Operational experience has shown that 4 stroke engines operating heavy fuels being bunkered from various ports globally and low load operation of the engine tend to cause fouling of the turbocharger.
The condition and cleanness of the turbine of an exhaust -gas turbocharger have a decisive influence on the efficiency, the performance of the combustion process and hence on the service data of the engine which will be negatively affected.
Possible consequences can be, but not limited to:
- overspeed of the turbine
- vibration excitation of the turbine caused by deposits
- reduced engine efficiency
- increased fuel consumption
Fouling of the turbine side of the turbocharger will, in its first phase, manifest itself in increasing turbocharger revolutions on account of increased gas velocity through the narrowed nozzle ring area. In the long run, the charging air quantity will decrease on account of the greater flow resistance through the nozzle ring, resulting in higher wall temperatures in the combustion chambers.
A high contamination level with deposits will cause an offset to the normal gas flow resulting in increase in temperature level before the turbine or in extreme case cause surging. This can lead to significant increase in unfavorable excitation orders of vibration which could advance a severe damage of the turbocharger by causing fatigue on the turbine rotor vanes.
Service experience has shown that the turbine side is exposed to increased fouling when operating on HFO.
The rate of fouling and thereby the influence on the operation of the engine is greatest for small turbochargers where the flow openings between the guide vanes of the nozzle ring are relatively small. Deposits occur especially on the guide vanes of the nozzle ring and on the rotor blades.
In accordance with the operating conditions of the engine, it is sometimes necessary to free both nozzle ring and the blading of the turbine from deposits and other adhesive particles from the combustion process.
This mechanical cleaning is normally carried out in the course of the specified maintenance intervals (general turbocharger overhaul). The turbine rotor and nozzle ring of the turbocharger have to be dismantled for the cleaning process.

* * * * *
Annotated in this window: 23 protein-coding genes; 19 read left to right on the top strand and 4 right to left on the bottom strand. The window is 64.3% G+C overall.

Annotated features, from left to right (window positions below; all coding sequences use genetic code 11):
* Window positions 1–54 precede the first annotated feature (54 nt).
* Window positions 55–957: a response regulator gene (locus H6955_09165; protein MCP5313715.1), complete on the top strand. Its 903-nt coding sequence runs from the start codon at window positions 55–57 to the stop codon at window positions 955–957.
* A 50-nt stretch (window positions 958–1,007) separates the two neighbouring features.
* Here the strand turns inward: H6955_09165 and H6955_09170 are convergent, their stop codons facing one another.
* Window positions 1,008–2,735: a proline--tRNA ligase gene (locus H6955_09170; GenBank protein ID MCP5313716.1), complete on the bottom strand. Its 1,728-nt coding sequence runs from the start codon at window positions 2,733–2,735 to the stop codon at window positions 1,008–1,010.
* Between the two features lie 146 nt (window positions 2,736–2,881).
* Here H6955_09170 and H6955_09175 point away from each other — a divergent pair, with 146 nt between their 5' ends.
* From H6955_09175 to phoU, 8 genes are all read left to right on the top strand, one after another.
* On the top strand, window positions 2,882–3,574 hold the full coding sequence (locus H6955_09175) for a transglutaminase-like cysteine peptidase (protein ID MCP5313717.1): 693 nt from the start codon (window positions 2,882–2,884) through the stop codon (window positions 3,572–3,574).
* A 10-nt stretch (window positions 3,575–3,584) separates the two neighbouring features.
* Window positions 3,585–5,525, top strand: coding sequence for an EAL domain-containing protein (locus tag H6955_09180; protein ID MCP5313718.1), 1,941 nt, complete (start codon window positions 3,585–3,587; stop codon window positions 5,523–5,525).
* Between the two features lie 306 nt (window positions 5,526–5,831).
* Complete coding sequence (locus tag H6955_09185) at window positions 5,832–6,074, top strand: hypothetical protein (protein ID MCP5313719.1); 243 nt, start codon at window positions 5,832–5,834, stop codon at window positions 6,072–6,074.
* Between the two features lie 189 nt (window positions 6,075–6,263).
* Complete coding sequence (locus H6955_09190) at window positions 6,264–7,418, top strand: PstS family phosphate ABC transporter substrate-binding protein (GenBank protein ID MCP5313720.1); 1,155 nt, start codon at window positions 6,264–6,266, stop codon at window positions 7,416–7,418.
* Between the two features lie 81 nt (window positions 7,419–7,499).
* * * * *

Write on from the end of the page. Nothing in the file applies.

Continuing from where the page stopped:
Turbine side of the turbocharger can be cleaned effectively by combination of wet water washing and dry nut shell cleaning, hence it is recommended to carry out wet as well as dry cleaning of turbochargers.
Wet cleaning of the turbines during low-load engine operation has been used for a long time in order to achieve the specified time intervals between the turbocharger inspections and to protract the time-consuming manual cleaning of turbine and nozzle ring.
Wet cleaning is normally carried out about every 250 hours, but it can be executed in shorter or longer intervals depending on the operating conditions. Regular performance observations will show the trend in charge air pressure and exhaust gas temperatures, and define the cleaning intervals for the turbine.
To carry out the wet cleaning process, the engine load has to be significantly reduced and the exhaust gas temperatures have to be put into steady-state condition. The preparation and execution of the wet cleaning process easily adds up to approx. 1 hour during which the full engine load is not available.
The wet cleaning tool would be connected to the same connection as dry cleaning, through a snap coupling.
As all injected water is not evaporated, turbochargers need to be fitted with a drain from the exhaust gas outlet. The necessary water flow is dependent on exhaust gas flow and temperature and must be so high that all water does not evaporate, also the water flow must not be so high that the turbine wheel is drowned and stops rotating. The washing sequence should be in accordance with turbocharger manual and the engine load, exhaust gas temperature before turbine and the turbine speed must be as per same manual.
The wet washing kit comes with different nozzle orifice which should be choose as per engine size. If you want and are interested for more in depth information regarding nozzle selection and water flow adjustment you need to subscribe to Seafarer’s World Forum (powered by chiefengineerlog.com).
The dry cleaning of the turbine is carried out by blowing in granulate (nutshells or activated charcoal) of a specified particle size and volume – the volume depends on the turbocharger type – into the exhaust pipe before turbine under operating load by means of compressed air and permanently attached nozzles. The high kinetic energy produced during the impact of the granulate onto the nozzle ring and turbine blading causes the deposits to flake off. It is not necessary to reduce the engine load for the cleaning process. If you want and are interested for more in depth information regarding procedure and flow adjustment you need to subscribe to Seafarer’s World Forum (powered by chiefengineerlog.com).
Practical experiences gained over the years have shown that the intervals of wet cleaning can be extended when using the dry cleaning system.
It also became apparent that the increase of the cleaning interval for dry cleaning – from once a day to twice a day – results in a significant improvement of the cleaning result when using highly coating -forming heavy oil fuels.
Benefits of dry cleaning compared with wet cleaning:
- turbine can be cleaned at full load – thus no losses at all in the operational readiness of the engine;
- short execution time of the cleaning procedure (approx. 20 min);
- frequent use of the cleaning process effectively prevents deposits at nozzle ring and turbine blades
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